"U.S. military satellites spied Russian troops amassing within striking distance of Crimea last month. But intelligence analysts were surprised because they hadn't intercepted any telltale communications where Russian leaders, military commanders or soldiers discussed plans to invade," the Wall Street Journal reports.
"America's vaunted global surveillance is a vital tool for U.S. intelligence services, especially as an early-warning system and as a way to corroborate other evidence. In Crimea, though, U.S. intelligence officials are concluding that Russian planners might have gotten a jump on the West by evading U.S. eavesdropping."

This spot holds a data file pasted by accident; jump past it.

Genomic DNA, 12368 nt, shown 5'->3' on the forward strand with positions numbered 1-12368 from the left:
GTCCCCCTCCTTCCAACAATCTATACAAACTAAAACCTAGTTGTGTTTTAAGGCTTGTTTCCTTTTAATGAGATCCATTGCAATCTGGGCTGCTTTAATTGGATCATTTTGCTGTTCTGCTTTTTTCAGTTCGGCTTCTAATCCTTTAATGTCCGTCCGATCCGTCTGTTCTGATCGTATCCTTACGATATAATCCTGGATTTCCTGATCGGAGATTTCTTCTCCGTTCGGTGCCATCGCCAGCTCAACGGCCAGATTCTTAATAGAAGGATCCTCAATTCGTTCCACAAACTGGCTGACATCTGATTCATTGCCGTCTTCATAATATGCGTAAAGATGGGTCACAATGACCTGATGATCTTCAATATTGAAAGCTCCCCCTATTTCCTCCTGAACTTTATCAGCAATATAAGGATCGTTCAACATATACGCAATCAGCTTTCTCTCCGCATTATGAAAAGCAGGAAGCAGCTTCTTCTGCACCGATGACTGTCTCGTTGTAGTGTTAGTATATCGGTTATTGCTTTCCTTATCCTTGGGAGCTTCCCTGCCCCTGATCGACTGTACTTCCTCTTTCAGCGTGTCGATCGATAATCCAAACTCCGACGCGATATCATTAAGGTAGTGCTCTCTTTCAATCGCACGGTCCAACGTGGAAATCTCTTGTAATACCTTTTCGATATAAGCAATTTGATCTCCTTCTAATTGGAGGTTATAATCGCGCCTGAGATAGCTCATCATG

"To close the information gap, U.S. spy agencies and the military are rushing to expand satellite coverage and communications-interception efforts across Russia, Ukraine and the Baltic states. U.S. officials hope the 'surge' in assets and analysts will improve tracking of the Russian military and tip off the U.S. to any possible intentions of Russian President Vladimir Putin before he acts on them."